After a few hours of fishing, Silvan decided to walk back up the hill so she could write in the field while I continued to fish. She had only been gone for about 20 minutes when I heard her walking back down the trail to where I was standing at the stream. I turned around to ask why she came back so soon to discover that it was not Silvan, but an adolescent black bear that probably weighed around 100 pounds. I yelled at it and clapped my hands and it scurried off the trail into the bushes from which a 250 pound adult simultaneously emerged barreling towards me. I immediately squared up, made myself as big and intimidating as I could and yelled “back the f*** up!” while I lunged toward it. Luckily, as opposed to my lightning storm scenario, this is exactly what you are supposed to do if you encounter a black bear. She changed course so quickly that she actually tripped over herself running away from me. The temporary adrenaline rush from backing down an angry bear was quickly stifled by the realization that they both ran into the same brambles which I now had to walk back through to warn Silvan.

About an hour before the bears showed up

I stomped my feet as I walked through the brambles and yelled like a crazy person, but they could have ambushed me at any second and it would have been over. Luckily, I made it through and into the field where I found Silvan frantically yelling for me to look out because she saw three big bears walking down the hill. Needless to say we left in a hurry and once again went home with no fish.

By the time we got home I was so exhausted and hungry that I decided to end the challenge 3 hours short of a full 7 days by eating a big pasta dinner. The next day I weighed myself and discovered that I now weighed 197 pounds. As far as challenging myself to see if I could live off the land, I would say this proves it was an outright failure because healthy people don’t lose 13 pounds in one week. On the other hand, I could stand to lose a few pounds so it was kind of a win/win situation.



Final Thoughts

One week’s worth of waste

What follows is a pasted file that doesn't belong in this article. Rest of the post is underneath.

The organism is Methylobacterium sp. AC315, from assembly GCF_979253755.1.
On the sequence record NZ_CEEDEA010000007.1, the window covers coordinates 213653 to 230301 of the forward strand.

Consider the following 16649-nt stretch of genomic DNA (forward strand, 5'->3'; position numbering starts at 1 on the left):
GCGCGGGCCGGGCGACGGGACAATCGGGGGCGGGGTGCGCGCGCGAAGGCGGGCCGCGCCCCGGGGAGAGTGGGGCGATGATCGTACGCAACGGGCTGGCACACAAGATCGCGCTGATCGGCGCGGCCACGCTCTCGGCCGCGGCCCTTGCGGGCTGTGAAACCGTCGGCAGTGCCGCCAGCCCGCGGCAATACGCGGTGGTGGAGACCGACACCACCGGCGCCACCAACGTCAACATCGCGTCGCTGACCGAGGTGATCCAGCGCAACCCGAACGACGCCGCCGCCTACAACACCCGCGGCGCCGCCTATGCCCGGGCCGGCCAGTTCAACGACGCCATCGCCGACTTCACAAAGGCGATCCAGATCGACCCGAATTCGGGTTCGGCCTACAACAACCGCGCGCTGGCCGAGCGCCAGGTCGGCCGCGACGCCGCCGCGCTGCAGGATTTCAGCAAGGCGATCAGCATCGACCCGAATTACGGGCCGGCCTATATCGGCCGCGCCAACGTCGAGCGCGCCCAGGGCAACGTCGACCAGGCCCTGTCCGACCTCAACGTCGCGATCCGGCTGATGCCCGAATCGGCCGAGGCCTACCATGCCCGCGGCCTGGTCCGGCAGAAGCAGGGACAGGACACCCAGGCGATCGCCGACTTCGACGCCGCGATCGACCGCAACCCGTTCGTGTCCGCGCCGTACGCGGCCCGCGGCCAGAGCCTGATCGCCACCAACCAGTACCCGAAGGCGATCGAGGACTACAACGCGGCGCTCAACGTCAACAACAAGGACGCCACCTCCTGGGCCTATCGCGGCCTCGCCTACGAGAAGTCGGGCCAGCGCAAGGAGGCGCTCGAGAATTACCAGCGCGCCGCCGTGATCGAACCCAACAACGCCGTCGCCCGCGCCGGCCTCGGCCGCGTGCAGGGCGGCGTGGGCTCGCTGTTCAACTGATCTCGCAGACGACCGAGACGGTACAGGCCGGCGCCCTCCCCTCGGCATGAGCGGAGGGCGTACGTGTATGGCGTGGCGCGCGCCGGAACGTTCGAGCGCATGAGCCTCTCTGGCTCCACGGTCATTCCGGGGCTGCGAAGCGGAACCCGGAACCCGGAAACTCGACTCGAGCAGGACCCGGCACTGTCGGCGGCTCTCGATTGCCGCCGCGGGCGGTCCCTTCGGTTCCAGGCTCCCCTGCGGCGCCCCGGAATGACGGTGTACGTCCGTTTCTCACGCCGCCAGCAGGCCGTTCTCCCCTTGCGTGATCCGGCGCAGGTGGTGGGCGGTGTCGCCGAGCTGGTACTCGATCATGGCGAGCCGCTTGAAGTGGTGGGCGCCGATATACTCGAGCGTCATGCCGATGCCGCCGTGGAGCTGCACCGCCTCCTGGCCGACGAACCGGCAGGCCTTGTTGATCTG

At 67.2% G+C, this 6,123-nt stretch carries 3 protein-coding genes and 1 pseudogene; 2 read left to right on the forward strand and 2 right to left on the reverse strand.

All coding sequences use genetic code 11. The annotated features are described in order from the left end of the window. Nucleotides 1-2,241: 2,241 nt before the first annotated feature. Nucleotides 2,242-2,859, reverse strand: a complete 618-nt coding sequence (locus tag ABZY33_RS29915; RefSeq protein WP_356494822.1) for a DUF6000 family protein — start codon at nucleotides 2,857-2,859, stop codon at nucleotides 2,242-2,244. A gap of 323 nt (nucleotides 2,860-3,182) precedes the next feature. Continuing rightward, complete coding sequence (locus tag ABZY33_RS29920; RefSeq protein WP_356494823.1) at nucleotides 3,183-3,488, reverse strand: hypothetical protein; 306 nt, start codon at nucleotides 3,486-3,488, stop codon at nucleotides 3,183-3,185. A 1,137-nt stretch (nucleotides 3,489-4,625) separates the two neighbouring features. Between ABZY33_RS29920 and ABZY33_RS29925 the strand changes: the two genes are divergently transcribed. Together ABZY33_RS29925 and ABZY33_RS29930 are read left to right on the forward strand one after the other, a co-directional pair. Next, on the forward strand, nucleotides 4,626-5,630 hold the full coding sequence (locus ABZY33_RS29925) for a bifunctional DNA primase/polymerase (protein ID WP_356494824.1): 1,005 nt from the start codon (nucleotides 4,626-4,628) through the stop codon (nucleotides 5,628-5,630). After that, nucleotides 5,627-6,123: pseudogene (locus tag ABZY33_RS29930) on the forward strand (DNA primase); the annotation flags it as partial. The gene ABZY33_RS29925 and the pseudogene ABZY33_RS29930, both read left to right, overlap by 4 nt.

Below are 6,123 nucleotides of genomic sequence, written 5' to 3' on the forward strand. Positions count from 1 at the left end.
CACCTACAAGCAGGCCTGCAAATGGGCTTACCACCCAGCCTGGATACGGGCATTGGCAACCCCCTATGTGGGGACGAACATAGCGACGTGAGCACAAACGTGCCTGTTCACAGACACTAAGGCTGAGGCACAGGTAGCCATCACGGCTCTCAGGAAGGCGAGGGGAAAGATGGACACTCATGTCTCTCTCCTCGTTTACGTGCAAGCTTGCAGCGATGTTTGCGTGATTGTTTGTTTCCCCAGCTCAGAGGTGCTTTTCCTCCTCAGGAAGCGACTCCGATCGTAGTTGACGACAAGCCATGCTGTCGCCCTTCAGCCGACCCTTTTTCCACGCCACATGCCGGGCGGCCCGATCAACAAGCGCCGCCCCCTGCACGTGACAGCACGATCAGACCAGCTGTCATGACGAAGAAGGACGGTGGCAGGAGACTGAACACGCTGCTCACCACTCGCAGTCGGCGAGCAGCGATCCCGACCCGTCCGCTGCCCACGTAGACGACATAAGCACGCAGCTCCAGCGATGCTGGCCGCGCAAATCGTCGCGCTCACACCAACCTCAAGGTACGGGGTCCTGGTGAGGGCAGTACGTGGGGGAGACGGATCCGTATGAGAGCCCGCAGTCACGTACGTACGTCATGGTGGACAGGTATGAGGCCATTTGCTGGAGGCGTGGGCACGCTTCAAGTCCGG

One of the most visible side effects of the modern conveniences that I went without for the week is the amount of waste that we generate (it’s my job to notice these things). I chose to keep all of the non-compostable waste that I generated during the week in a bowl and by the end of the week it only consisted of a plastic tea bottle and the wrapper from a stick of butter. I would say that this week significantly lowered my impact on the environment through waste reduction and locally sourced food. Although I did drive for 45 minutes each way 3 times to bring home 2 small fish, this is still more efficient than driving to the store to buy a fish that was flown or trucked across the country after being caught on a diesel powered ship.


Looking back on the week I don’t have any profound discoveries, but I now know first-hand that living off the land is very difficult. I gained a greater appreciation for the modern conveniences that are available to me, but want to do more to mitigate their impact on the environment. I will likely do another week of living off the land in a month or so when the summer vegetables are ripe and then again in the fall. In the meantime, if anybody that reads this is inspired to do a week of your own send us an email at and tell us about your experience!

All meals are pictured below:

Rainbow trout with potatoes, arugula, carrots and mulberries
Brook trout with kale chips and mulberries
Fried crappie with snap peas, turnips, kale chips and arugula salad
Lettuce, green apple, chives, pickled radish and mulberries
Soup with pak choy, turnips, carrots, mustard greens and basil
Sourdough bread and apple wine
Pinto beans, pricklypear cactus and sautéed kale
Sourdough toast, snap peas, carrots, and potatoes with parsley

2 thoughts on “Living off the Land in Pittsburgh, PA